All things considered, Free For All showcases a writer who can turn a very important trick: Sounding upbeat when the subject matter is often fairly heavy and serious. Highlights are "Free Time", "Seen the Doctor", "By the Book" and the brilliant closer, "Now We're Even". Tastefully executed, it really doesn't have a bad track out of the ten. Your reward in all of this, aside from sturdy melodies, will be the multi-layered wordplay, at which he excels.
I loved a girl once beyond compare, She saw inside me and gave me air, She was assisting my surgery my heart was opened as she put a mask on me, I'm breathing but it's become a chore, now that you've seen the doctor don't call me anymore
Repeated listening will reveal the charms of this record, as it won't immediately grab you by the lapels and demand that you sit still for its duration. Out of step with contemporary tastes, it's a great pity that this one simply got lost in the shuffle when it was brand new.
Sunday, October 04, 2009
Faced with the prospect of trying to wring a marketable product out of the Get Back tapes, the group members chose to sit on the material. Word has it that the band was under the assumption that all of these tracks were purely for the movie/TV soundtrack. Therefore, they had no intention of putting it out as an LP until the film was edited and ready for release.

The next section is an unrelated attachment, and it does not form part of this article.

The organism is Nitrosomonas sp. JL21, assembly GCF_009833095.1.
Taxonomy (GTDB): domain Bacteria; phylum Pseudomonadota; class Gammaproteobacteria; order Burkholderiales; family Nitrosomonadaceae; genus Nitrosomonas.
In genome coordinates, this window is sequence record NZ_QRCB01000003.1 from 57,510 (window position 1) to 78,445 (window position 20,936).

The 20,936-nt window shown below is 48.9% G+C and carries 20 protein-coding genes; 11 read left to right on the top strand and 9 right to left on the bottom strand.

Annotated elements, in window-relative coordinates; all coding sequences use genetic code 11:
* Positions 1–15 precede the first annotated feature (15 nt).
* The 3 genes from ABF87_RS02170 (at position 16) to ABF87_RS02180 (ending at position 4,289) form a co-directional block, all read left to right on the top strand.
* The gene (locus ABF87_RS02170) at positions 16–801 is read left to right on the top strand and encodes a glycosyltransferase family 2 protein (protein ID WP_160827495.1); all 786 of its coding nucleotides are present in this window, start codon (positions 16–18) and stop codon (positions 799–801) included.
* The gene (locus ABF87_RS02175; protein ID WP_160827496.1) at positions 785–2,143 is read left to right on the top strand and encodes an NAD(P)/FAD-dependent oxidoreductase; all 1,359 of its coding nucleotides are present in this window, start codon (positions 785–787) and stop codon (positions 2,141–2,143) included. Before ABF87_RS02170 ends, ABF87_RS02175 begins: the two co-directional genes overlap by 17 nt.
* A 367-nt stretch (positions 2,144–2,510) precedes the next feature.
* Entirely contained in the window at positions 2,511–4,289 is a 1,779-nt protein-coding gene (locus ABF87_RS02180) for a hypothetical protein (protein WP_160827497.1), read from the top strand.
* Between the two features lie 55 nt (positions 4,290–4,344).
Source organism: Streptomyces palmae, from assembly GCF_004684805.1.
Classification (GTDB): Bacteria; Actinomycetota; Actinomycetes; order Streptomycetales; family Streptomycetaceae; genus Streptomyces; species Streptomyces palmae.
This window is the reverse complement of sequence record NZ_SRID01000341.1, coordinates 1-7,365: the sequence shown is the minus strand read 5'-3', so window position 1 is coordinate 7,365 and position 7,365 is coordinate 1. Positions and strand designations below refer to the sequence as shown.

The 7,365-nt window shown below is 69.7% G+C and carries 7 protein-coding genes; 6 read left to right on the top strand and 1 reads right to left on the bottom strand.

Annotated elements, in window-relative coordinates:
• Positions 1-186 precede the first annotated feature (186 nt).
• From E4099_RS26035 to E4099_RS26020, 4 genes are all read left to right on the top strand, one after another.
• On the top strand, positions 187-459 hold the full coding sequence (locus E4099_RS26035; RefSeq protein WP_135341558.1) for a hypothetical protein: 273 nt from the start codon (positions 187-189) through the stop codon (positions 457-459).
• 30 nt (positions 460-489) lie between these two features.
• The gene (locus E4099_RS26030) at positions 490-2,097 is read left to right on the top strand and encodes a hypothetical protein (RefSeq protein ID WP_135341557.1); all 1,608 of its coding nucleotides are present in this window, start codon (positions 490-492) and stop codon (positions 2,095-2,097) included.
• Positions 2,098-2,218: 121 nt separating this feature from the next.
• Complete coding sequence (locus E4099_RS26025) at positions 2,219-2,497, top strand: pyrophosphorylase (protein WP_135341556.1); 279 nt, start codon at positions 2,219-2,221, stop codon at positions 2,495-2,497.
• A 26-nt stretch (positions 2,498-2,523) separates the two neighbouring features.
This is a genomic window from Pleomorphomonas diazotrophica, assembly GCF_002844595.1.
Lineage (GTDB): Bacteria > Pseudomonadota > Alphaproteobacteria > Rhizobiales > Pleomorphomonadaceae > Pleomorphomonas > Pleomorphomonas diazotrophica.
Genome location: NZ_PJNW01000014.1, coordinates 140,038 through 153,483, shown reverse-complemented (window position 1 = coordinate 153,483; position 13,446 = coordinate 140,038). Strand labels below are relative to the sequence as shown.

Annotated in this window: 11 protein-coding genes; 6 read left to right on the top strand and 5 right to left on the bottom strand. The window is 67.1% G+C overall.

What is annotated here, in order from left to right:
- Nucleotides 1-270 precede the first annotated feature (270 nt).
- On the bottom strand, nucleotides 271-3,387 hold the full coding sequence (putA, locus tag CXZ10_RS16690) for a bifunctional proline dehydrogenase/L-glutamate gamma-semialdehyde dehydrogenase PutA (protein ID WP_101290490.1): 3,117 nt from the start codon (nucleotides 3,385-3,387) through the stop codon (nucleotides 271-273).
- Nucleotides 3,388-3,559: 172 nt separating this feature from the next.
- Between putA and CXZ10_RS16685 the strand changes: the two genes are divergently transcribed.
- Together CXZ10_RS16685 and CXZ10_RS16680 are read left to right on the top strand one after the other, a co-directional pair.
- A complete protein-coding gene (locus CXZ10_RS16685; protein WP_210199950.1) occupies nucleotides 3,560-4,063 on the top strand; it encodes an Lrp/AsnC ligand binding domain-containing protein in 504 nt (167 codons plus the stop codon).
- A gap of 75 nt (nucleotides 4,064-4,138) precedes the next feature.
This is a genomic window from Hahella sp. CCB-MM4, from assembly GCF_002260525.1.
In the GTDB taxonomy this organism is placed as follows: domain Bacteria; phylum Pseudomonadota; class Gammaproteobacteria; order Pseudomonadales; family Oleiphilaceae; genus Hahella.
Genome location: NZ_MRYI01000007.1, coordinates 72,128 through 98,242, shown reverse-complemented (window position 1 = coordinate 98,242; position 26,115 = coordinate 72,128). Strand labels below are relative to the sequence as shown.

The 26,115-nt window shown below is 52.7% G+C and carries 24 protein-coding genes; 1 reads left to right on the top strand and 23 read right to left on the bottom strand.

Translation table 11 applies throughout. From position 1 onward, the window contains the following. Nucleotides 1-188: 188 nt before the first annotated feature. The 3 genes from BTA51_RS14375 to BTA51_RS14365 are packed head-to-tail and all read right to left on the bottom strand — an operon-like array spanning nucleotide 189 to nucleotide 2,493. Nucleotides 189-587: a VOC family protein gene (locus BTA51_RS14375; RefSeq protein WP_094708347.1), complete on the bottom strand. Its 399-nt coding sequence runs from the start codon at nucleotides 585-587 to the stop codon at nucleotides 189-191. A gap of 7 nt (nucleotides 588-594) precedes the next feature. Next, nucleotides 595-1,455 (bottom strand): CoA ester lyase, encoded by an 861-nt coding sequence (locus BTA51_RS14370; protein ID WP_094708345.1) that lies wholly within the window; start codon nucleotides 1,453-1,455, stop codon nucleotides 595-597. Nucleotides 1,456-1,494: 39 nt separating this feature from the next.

Two days after these film/recording sessions wrapped, Allen Klein was brought in as manager and the long, litigious mess that would hover over their monetary/business affairs for decades began to unfold.
Meanwhile, decisions about what course would be taken next were looming. Meetings were held and the general consensus was bittersweet. They would regroup to make one last great album as their Get Back episode yielded less than spectacular results. Lennon later candidly referred to it as, “the shittiest load of badly recorded shit ever, with a lousy feeling to it.”
Tell us how you really feel, Johnny.
Paul again was the catalyst for getting the project in motion. George Martin thought that he would not be involved in another Beatle session again, as the January recording period was nightmarish. When he took the call from McCartney, he was skeptical about the promise that everyone had agreed to make an album “like they used to”, free of the arguments and dissention that had marred the last two endeavors. The difference with Abbey Road was a commitment to make something that would maintain the magnificent standard they had set with their stellar discography to date and allow the group to end their time together on a high note.